Federico Garcia Lorca

The Unfaithful Housewife

For Mary Peace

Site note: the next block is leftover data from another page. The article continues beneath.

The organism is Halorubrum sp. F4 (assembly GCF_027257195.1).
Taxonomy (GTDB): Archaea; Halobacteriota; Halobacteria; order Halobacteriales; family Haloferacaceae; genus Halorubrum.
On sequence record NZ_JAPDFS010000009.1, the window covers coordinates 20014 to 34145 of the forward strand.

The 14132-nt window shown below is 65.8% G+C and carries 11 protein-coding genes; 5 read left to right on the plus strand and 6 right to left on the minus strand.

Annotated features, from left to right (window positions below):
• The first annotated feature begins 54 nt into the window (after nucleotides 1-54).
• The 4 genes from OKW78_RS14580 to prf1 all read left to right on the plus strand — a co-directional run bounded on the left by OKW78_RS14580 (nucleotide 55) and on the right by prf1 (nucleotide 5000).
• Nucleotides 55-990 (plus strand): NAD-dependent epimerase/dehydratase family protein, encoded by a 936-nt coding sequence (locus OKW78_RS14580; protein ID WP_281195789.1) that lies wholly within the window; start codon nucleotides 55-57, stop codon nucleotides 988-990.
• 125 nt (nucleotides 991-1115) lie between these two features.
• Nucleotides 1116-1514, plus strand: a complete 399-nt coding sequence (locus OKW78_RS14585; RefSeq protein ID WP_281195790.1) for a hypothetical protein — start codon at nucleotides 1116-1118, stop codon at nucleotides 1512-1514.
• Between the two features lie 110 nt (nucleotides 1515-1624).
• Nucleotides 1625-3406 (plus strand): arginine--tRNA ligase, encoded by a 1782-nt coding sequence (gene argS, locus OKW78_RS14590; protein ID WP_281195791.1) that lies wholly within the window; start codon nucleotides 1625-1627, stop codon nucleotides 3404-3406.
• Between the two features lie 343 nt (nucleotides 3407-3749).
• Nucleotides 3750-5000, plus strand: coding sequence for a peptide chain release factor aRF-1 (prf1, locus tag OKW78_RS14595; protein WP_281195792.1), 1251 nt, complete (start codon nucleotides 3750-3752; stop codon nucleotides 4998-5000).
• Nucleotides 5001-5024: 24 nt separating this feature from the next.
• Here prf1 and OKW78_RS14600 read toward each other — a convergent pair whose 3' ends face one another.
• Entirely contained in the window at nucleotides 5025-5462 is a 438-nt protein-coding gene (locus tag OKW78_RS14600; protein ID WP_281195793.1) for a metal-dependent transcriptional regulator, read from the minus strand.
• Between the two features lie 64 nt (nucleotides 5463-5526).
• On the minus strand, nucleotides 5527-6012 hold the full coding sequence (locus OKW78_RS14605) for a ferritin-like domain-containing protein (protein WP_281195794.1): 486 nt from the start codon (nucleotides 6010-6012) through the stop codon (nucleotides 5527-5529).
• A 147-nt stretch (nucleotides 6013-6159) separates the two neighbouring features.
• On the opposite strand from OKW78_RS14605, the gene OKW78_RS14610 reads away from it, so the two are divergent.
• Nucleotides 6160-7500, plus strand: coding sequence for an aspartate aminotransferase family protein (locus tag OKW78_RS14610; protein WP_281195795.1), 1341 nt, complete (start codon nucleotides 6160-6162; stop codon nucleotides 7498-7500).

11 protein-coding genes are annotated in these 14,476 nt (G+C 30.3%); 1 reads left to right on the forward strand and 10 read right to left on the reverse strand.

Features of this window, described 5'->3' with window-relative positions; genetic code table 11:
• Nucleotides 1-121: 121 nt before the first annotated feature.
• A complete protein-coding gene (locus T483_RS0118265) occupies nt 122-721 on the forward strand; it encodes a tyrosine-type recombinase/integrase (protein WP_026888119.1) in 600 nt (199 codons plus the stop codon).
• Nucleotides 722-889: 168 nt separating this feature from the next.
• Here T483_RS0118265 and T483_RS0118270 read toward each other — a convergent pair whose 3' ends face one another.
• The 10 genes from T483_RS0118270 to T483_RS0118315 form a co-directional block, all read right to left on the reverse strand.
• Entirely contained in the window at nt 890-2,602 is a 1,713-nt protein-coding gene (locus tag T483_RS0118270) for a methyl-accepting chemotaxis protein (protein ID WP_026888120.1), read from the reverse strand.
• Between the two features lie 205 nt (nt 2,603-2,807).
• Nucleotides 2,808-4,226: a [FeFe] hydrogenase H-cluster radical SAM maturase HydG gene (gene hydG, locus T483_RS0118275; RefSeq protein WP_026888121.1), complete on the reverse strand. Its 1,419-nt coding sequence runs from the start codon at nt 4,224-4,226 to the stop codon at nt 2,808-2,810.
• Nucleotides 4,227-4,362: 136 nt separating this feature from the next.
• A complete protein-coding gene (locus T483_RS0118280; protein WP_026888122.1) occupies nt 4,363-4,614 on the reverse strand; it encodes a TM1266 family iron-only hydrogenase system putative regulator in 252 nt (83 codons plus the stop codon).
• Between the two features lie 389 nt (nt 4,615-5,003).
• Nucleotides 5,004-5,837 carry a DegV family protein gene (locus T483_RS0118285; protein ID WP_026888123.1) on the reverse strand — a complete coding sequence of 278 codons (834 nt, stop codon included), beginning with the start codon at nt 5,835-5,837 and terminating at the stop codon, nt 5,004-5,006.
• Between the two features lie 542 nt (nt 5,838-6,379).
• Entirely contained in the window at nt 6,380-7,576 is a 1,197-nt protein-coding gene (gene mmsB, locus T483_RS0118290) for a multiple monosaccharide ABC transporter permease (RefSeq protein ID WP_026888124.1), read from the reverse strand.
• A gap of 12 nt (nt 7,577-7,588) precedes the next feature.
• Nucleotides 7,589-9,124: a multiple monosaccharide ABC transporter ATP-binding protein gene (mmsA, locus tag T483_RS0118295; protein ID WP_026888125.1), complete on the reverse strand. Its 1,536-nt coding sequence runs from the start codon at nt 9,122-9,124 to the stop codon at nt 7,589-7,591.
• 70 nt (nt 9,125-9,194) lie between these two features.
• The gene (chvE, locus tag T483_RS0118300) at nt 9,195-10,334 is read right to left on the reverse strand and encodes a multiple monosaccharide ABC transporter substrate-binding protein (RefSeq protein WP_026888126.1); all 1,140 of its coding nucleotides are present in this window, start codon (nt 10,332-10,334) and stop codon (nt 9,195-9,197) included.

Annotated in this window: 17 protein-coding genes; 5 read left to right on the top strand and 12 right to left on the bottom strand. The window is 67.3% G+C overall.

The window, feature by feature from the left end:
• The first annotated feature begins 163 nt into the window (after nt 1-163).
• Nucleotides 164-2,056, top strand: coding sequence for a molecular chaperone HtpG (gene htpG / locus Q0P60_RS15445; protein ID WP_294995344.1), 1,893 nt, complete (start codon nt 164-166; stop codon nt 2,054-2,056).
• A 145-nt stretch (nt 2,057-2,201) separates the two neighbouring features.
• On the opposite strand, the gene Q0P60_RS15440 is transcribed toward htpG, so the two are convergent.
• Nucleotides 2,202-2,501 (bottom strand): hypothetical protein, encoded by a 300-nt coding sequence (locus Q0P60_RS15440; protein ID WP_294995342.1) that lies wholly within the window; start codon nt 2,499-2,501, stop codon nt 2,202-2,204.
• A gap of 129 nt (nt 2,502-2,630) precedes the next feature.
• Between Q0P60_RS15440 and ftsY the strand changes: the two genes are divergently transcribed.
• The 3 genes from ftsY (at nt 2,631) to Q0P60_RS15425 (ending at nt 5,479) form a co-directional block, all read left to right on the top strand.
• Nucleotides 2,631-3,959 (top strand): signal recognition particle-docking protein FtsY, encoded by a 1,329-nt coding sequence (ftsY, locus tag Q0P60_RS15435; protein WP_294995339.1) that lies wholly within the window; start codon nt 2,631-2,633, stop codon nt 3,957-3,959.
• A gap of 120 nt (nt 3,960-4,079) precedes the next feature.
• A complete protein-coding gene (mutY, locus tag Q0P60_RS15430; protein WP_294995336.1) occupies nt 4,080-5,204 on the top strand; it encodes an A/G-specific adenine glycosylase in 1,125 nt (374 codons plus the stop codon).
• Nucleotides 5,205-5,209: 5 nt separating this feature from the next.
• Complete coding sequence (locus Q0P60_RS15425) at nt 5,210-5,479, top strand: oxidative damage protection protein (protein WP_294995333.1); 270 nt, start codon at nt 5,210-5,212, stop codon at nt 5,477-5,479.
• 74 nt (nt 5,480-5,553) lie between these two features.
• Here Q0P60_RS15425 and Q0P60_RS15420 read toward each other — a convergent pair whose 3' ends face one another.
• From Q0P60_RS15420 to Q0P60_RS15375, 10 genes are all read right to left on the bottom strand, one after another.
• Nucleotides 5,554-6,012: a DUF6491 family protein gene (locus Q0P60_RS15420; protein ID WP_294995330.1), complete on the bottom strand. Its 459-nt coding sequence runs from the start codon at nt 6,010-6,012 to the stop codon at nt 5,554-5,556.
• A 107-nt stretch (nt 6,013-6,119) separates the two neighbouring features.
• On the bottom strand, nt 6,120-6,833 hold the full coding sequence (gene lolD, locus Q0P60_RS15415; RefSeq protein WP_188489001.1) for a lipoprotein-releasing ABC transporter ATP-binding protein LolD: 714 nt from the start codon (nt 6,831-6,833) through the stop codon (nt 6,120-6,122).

Then I led her to the river certain she was still a virgin though she had a husband. The fourth Friday in July, as good as on a promise. The street lights were vanishing and the crickets flaring up. Last bend out of town I brushed her sleepy breasts. They blossomed of a sudden like the tips of hyacinths and the starch of her petticoat bustled in my ear like silk slit by a dozen blades. The pines, minus their halo of silver, grew huger and the horizon of dogs howled a long way from the river. Past the blackberry bushes, the rushes and whitethorn, beneath her thatch of hair, I made a dip in the sand. I took off my neckerchief. She unstrapped her dress. Me my gun and holster, she her layers of slips... Not tuberose, not shell, has skin as half as smooth nor does mirror glass have half the shimmer. Her hips flitted from me like a pair of startled tench: the one full of fire, the other full of cold. That night I might as well have ridden the pick of the roads on a mother-of-pearl mare without bridle or stirrups. Gentleman that I am, I won’t say back the scraps she whispered to me. It dawned out there to leave my lip bitten. Filthy with soil and kisses, I led her from the river and the spears of lilies battled in the air. I behaved only the way a blackguard like me behaves. I offered her a big creel of hay-colored satins. I had no wish to fall for her. She has a husband after all, though she was still a virgin when I led her to the river.

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